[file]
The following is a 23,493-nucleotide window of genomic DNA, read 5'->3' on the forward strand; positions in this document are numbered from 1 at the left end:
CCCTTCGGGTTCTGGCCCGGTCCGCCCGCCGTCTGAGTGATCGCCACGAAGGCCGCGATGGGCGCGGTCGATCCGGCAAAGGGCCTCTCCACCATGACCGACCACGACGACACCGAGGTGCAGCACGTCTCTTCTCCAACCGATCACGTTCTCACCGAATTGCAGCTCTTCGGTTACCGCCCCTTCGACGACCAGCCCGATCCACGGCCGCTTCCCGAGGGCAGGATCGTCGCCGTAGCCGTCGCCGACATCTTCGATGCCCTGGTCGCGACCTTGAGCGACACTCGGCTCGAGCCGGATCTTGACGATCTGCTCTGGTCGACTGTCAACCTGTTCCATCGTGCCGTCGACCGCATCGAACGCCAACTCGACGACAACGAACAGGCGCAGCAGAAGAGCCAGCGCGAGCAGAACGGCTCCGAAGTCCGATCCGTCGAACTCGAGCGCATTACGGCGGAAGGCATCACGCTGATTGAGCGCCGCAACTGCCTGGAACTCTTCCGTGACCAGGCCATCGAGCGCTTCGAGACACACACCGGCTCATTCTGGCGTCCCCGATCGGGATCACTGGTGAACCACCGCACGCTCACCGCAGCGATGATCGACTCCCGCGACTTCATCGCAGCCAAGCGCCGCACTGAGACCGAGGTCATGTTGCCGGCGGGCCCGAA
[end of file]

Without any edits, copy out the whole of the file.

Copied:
The following is a 23,493-nucleotide window of genomic DNA, read 5'->3' on the forward strand; positions in this document are numbered from 1 at the left end:
CCCTTCGGGTTCTGGCCCGGTCCGCCCGCCGTCTGAGTGATCGCCACGAAGGCCGCGATGGGCGCGGTCGATCCGGCAAAGGGCCTCTCCACCATGACCGACCACGACGACACCGAGGTGCAGCACGTCTCTTCTCCAACCGATCACGTTCTCACCGAATTGCAGCTCTTCGGTTACCGCCCCTTCGACGACCAGCCCGATCCACGGCCGCTTCCCGAGGGCAGGATCGTCGCCGTAGCCGTCGCCGACATCTTCGATGCCCTGGTCGCGACCTTGAGCGACACTCGGCTCGAGCCGGATCTTGACGATCTGCTCTGGTCGACTGTCAACCTGTTCCATCGTGCCGTCGACCGCATCGAACGCCAACTCGACGACAACGAACAGGCGCAGCAGAAGAGCCAGCGCGAGCAGAACGGCTCCGAAGTCCGATCCGTCGAACTCGAGCGCATTACGGCGGAAGGCATCACGCTGATTGAGCGCCGCAACTGCCTGGAACTCTTCCGTGACCAGGCCATCGAGCGCTTCGAGACACACACCGGCTCATTCTGGCGTCCCCGATCGGGATCACTGGTGAACCACCGCACGCTCACCGCAGCGATGATCGACTCCCGCGACTTCATCGCAGCCAAGCGCCGCACTGAGACCGAGGTCATGTTGCCGGCGGGCCCGAA